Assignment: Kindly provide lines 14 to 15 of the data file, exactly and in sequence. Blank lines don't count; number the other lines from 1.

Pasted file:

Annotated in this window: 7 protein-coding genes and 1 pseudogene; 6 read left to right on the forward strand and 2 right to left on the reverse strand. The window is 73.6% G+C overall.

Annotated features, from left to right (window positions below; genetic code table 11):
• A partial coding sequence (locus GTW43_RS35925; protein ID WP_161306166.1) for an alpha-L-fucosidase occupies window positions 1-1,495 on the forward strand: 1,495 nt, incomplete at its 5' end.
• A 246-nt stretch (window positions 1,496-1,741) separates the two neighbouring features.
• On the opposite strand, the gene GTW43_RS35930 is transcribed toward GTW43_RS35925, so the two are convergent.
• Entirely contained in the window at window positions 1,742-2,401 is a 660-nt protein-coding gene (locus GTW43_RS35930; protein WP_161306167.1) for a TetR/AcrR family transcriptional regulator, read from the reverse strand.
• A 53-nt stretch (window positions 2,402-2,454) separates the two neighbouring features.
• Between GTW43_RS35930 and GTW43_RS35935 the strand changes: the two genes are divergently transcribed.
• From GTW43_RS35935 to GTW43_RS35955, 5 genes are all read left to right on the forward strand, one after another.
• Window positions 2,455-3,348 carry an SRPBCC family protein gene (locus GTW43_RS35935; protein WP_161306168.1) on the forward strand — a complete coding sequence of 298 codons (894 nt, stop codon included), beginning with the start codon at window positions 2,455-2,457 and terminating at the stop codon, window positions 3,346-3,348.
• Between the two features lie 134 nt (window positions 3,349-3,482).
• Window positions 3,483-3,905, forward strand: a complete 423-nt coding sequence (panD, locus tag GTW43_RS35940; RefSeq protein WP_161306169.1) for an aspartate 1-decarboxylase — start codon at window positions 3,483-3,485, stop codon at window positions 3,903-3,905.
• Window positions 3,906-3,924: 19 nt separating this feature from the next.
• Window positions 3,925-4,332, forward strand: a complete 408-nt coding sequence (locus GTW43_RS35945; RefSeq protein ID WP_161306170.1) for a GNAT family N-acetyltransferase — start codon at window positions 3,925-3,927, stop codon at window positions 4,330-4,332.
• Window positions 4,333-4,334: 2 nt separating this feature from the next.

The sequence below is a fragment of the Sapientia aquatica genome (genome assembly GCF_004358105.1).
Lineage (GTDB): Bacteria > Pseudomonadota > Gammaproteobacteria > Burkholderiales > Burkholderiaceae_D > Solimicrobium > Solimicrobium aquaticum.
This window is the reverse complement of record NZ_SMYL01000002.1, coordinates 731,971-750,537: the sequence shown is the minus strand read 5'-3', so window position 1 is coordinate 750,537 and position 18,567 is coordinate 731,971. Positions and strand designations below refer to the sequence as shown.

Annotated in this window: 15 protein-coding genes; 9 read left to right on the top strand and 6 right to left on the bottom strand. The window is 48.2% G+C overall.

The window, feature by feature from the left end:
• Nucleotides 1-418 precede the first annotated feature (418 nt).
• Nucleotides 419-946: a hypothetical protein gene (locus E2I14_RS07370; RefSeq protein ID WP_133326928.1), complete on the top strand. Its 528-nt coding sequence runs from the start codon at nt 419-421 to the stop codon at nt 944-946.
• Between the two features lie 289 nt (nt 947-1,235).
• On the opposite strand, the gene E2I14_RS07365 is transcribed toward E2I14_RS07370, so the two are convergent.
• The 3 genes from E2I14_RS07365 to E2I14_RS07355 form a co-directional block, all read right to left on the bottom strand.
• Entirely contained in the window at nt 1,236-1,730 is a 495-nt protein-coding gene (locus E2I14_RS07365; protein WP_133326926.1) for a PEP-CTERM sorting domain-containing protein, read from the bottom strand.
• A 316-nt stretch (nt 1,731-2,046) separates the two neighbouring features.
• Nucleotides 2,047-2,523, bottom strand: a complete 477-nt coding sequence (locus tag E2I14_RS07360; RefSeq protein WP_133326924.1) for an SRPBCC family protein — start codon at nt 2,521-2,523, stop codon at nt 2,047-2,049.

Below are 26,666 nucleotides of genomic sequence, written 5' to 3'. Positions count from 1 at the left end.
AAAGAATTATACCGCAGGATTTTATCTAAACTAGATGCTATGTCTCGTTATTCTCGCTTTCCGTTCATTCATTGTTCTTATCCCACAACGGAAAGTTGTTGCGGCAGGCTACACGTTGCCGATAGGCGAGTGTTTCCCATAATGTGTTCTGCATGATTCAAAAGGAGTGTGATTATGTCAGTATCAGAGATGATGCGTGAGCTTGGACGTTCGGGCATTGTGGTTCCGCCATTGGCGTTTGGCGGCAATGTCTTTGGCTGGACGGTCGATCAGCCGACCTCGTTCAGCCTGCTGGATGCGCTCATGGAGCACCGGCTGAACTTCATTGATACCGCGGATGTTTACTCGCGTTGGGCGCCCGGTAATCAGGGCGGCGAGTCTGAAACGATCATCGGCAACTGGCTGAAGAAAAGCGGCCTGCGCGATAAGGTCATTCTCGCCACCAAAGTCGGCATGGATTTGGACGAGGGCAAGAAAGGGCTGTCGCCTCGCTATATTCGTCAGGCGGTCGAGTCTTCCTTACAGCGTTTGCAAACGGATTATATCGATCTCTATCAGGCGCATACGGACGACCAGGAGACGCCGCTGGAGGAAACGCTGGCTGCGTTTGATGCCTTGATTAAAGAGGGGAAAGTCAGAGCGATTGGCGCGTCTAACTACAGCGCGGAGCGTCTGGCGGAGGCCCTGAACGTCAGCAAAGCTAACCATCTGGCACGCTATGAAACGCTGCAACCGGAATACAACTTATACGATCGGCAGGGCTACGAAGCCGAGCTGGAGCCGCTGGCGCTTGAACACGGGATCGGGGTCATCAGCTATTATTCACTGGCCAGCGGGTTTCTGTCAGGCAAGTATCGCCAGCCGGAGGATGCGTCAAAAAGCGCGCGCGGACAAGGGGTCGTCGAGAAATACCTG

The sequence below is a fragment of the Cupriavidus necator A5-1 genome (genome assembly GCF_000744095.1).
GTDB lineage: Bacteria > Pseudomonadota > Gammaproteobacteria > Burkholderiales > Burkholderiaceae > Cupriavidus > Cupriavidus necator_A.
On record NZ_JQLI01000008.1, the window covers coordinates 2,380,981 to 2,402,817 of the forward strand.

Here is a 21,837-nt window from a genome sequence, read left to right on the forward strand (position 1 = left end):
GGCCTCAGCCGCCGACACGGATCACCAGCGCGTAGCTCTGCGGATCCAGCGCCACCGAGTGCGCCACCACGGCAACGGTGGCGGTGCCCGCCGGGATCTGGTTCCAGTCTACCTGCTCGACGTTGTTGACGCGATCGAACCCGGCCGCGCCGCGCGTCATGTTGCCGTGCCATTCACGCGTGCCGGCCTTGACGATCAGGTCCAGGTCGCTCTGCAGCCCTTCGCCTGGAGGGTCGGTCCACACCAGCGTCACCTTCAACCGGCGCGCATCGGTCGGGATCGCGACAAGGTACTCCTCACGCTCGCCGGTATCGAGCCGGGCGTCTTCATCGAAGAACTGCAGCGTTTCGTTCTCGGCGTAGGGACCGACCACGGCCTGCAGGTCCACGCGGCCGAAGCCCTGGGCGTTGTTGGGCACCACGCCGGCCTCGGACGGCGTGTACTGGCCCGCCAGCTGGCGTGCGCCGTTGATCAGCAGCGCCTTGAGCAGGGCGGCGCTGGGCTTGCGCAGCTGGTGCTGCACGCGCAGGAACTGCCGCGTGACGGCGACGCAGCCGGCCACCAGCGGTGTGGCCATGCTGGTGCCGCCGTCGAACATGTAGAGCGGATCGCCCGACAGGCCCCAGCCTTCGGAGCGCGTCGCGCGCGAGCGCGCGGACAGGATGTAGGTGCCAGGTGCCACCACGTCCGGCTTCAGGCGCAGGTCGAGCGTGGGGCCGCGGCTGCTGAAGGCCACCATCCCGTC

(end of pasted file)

• Window positions 3,925-4,332, forward strand: a complete 408-nt coding sequence (locus GTW43_RS35945; RefSeq protein ID WP_161306170.1) for a GNAT family N-acetyltransferase — start codon at window positions 3,925-3,927, stop codon at window positions 4,330-4,332.
• Window positions 4,333-4,334: 2 nt separating this feature from the next.